Battier and Better

Batman Returns is a funny, gorgeous improvement on the original and a lesson on how pop entertainment can soar into the realm of poetry

  • Share
  • Read Later

(4 of 4)

In Batman Returns she is a lot more, thanks to Waters, who wrote Heathers, the brilliant 1989 tale of feminine competitiveness and desperation (and on Batman Returns got story help from Sam Hamm and dialogue "normalizing" from Wesley Strick). "We didn't want to make her a macho woman," he says, "or a sultry, coquettish uber-vixen curling on a penthouse couch. We wanted her tied deep into female psychology. Female rage is interesting: we made her a mythic woman you can sympathize with. Catwoman isn't a villain, and she isn't Wonder Woman fighting for the greater good of society. That has no meaning for a lonely, lowly, harassed secretary toiling away in the depths of Gotham City. But she does have her own agenda. She's nobody's toy. She's a wild card -- the movie's independent variable."

Waters sees the story of Bruce and Selina, Batman and Catwoman, as a parable of the strangers men and women are to each other. "In the daylight they have a sweet, tentative romance," he says, "but at night their ids are out, beating the heck out of each other. In costume the ids are active. No kissing there, only one good lick." It is the reverse of a fantasy like Pretty Woman. Pretty Woman goes into the store and shops; Catwoman goes in and whips off the heads of the mannequins. Julia Roberts tells Richard Gere she wants the fairy tale. Cat tells Bat, 'I would love to live with you forever in your castle, just like in a fairy tale. I just couldn't live with myself. So don't pretend this is a happy ending.' "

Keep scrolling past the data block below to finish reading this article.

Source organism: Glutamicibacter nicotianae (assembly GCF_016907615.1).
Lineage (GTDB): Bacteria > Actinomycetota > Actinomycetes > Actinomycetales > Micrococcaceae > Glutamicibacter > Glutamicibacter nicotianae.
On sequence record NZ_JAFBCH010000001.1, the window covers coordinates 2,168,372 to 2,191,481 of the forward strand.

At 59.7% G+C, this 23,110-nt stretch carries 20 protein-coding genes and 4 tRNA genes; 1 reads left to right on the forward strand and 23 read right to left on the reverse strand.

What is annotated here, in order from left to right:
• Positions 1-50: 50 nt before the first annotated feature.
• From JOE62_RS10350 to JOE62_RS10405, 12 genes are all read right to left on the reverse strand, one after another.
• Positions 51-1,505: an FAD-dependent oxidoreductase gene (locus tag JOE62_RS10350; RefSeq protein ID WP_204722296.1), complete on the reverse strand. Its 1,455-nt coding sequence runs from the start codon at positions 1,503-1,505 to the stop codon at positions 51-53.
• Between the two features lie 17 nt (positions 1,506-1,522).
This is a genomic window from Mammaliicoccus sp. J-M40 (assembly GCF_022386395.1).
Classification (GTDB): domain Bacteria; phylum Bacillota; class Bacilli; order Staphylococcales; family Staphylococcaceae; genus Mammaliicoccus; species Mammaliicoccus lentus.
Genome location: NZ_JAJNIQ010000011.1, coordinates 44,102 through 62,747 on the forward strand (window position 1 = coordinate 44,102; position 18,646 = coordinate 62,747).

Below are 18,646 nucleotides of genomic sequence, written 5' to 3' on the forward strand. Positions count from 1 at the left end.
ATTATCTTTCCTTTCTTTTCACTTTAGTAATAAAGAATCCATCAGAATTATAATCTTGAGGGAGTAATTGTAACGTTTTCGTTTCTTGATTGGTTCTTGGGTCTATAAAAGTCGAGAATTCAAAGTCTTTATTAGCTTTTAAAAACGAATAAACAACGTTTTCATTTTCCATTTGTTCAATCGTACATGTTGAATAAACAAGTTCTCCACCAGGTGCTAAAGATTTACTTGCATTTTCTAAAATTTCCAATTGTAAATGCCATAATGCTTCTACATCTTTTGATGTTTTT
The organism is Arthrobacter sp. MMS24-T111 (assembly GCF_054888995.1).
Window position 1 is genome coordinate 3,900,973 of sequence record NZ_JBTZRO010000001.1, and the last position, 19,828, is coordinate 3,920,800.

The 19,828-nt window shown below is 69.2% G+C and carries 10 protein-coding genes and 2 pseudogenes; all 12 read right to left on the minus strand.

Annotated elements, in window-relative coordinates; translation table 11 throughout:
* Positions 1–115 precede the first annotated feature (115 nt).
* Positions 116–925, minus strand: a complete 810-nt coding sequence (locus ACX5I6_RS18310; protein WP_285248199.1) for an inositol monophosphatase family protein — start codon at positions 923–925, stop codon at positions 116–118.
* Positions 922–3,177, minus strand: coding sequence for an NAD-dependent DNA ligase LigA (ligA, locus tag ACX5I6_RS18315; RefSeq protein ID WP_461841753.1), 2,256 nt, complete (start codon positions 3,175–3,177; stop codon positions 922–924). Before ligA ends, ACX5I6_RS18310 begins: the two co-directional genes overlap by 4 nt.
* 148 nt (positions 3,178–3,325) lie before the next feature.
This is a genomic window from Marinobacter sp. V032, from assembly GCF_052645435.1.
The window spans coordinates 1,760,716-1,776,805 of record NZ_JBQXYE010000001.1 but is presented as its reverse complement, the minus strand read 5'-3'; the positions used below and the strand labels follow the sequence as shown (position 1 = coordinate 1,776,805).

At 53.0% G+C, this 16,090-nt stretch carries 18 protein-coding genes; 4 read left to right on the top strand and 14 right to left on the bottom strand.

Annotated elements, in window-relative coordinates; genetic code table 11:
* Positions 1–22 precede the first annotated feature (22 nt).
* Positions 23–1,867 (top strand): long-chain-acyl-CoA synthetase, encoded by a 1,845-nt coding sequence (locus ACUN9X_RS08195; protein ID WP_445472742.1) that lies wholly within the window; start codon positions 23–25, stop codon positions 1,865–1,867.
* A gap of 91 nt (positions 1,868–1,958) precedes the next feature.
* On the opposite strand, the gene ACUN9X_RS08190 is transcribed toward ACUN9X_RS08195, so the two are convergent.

Batman Returns could mark a happy beginning for Hollywood -- not because it might make a mint but because it dispenses with realism and aspires to animation, to the freedom of idea and image found in the best feature-length cartoons. Most directors think pictures have to be anchored in the narrowest form of reality: the one that Hollywood has presented since the dawn of sound 65 years ago. Burton, once an animator at Disney, understands that to go deeper, you must fly higher, to liberation from plot into poetry. Here he's done it. This Batman soars.

  1. 1
  2. 2
  3. 3
  4. 4
  5. Next Page